It's been about two months since I officially cut over to a Dell M1330 laptop running Vista as my primary machine. Things are generally going quite well, both with the laptop itself, and with Vista. Our IT manager likes to come in and hate on Vista every few days, and I'll admit that I have a couple of gripes (hoping for SP1 to solve them), but it's not been nearly as painful as I expected.
Size/portability: I really like this laptop's form factor, though I wish it had a docking station available. When I'm plugged in at the office, I have every port on the machine occupied (power, USB1, VGA, ethernet, HDMI, 1394, audio, USB2). That's a lot of crap to plug/unplug when I want to walk away with the box. The 13.3" screen is workable when I'm going mobile, though I'm glad I don't have to live with it every day. I was very grateful for the small size during a recent datacenter move, where five of us were jammed in an 8x8 cage (along with 25 roasting-hot servers). The portability factor is greatly increased by my access with a Sprint EV-DO mobile broadband card. Really nice to be able to connect up anywhere without relying on slow old GPRS or finding an open wireless AP.
Stability/reliability: It's generally pretty solid. I'm using both the HDMI and VGA outs for the dual-monitor experience when working at the office, and the NVIDIA dual-display software is slightly maddening at times with several flashes when I lock/unlock the machine. I'm also using a KVM switch to control my old (much less frequently used) WinXP desktop at the office, and occasionally, the keyboard connection gets lost. I'm inclined to blame the KVM, though, as I had to try a couple before I found one that worked at all reliably.
Battery life: I originally requested both a 6 and 9-cell battery, but I got two 9's instead. Battery life on the 9 is insane- 6+ hours with wireless shut off, 4+ with it on. I later obtained a 6 cell (mainly to lower the profile, since the 6 cell is flush with the bottom, where the 9 hangs down about an inch). Unfortunately, battery life with the 6 seems to be about 2.5 hours with my limited sample size.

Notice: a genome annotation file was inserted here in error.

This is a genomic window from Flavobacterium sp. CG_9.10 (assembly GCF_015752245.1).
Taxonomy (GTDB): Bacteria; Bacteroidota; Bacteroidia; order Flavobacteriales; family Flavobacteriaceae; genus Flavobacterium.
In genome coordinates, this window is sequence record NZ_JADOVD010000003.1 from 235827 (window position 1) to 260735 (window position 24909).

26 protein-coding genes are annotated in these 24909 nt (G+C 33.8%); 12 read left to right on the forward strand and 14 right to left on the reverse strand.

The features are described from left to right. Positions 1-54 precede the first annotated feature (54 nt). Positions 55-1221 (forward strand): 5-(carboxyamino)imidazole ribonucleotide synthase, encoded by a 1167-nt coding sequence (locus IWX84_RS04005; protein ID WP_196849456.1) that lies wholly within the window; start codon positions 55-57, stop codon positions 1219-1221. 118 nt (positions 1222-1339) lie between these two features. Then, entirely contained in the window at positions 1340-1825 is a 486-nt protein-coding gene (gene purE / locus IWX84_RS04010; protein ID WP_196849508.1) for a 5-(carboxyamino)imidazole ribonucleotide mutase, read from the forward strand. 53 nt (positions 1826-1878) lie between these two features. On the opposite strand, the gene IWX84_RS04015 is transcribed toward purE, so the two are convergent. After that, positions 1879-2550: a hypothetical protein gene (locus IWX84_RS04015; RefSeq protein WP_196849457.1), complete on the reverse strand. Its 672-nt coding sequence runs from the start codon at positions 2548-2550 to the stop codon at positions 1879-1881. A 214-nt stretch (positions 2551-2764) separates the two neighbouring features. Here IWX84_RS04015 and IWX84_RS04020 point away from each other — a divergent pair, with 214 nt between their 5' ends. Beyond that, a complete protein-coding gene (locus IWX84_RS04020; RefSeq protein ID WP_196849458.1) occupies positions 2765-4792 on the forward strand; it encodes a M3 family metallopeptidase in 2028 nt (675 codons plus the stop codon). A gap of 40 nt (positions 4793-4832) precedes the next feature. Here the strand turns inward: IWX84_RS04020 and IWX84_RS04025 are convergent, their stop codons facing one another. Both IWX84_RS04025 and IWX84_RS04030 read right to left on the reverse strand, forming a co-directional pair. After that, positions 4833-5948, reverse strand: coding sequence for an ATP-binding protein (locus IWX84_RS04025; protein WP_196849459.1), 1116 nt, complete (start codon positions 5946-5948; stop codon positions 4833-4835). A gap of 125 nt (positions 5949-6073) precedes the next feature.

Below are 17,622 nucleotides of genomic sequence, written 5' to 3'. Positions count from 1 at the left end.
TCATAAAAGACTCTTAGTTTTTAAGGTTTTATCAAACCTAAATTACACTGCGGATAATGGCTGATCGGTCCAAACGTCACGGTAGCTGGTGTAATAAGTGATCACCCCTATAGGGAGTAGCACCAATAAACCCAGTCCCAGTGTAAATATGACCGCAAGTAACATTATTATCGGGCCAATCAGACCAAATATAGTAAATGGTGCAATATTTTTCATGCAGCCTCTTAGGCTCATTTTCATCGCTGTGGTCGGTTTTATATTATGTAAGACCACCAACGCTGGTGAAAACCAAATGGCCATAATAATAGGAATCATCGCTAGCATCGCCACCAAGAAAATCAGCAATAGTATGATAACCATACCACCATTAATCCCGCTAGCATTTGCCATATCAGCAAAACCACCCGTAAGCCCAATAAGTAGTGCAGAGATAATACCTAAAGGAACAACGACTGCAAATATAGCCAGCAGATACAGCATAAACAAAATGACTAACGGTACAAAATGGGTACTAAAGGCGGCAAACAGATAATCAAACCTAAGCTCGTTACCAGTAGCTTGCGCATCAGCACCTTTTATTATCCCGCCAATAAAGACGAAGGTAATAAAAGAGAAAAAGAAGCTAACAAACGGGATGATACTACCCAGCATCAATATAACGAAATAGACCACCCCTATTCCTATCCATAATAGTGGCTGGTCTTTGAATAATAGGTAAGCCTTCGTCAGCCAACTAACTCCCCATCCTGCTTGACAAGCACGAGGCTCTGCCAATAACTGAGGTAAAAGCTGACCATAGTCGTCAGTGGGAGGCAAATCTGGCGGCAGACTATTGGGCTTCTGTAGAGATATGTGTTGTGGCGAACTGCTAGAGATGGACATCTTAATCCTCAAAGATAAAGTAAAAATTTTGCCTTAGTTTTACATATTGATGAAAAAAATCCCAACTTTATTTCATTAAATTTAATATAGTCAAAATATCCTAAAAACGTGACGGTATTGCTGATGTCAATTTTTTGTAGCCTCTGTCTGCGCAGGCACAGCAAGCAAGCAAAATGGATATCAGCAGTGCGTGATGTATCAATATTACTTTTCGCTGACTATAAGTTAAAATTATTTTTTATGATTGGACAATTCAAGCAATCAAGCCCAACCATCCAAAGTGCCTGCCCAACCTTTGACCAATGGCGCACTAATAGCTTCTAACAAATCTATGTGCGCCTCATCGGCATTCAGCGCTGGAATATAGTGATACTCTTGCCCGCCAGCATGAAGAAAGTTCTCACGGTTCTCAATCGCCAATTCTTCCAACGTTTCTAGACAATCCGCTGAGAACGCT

Performance: Can't complain here. 4G of memory (well, 3.5 since I still haven't taken the 64-bit plunge) makes all the difference in the world. As is my usual m.o., I can have several large solutions open in VS2008, ten or so browser windows up, SQL Server's caches fully loaded, and Outlook cranking away, and it doesn't even flinch. Build times are quite acceptable, though since I'm not a major space hog, I'll probably be exploring a solid state disk once 128G versions are available for less than a mint. I have noticed the busted file copy behavior in Vista- I really hope SP1 makes that better. When combined with our less-than-stellar network connection at the office, remote file copies to the datacenter are painful or just plain broken, depending on what else is happening.
Build quality: Thankfully, I haven't experienced many of the problems I've seen others on the intarwebs complain of. I did have to glue a screw into one of the trapdoors on the bottom- an overzealous mobile broadband card installer stripped the screwhole. A couple of trim pieces don't seem terribly well connected, and I recently took some sandpaper to the HD cover to get it to fit flush, but I haven't had any real problems beyond these nits. I do have the dreaded CPU whine (Intel's problem, not Dell's), but RMClock is able to squelch it when I'm running on AC by disabling popup/popdown mode. The documented "Disable C4" mode that's supposed to do it compromises stability- the machine locks up every few hours with that.
Vista app interop issues: The latest OpenVPN build fixed my one major problem with route propagation. I did find some interesting behaviors when using the loopback adapter- specifically that the IPv6 address is the default for "localhost" in Vista. Thus, if you talk to yourself via http://localhost, and the server code asks for the client's IP, it will come back as ::1 instead of 127.0.0.1. I had some parsing code that barfed all over that one.
Anyway, thus far, this switchover's not nearly the tragedy I'd steeled myself for. It's really nice to work from home without the delay imposed by remote desktop and our crummy internet connection at the office.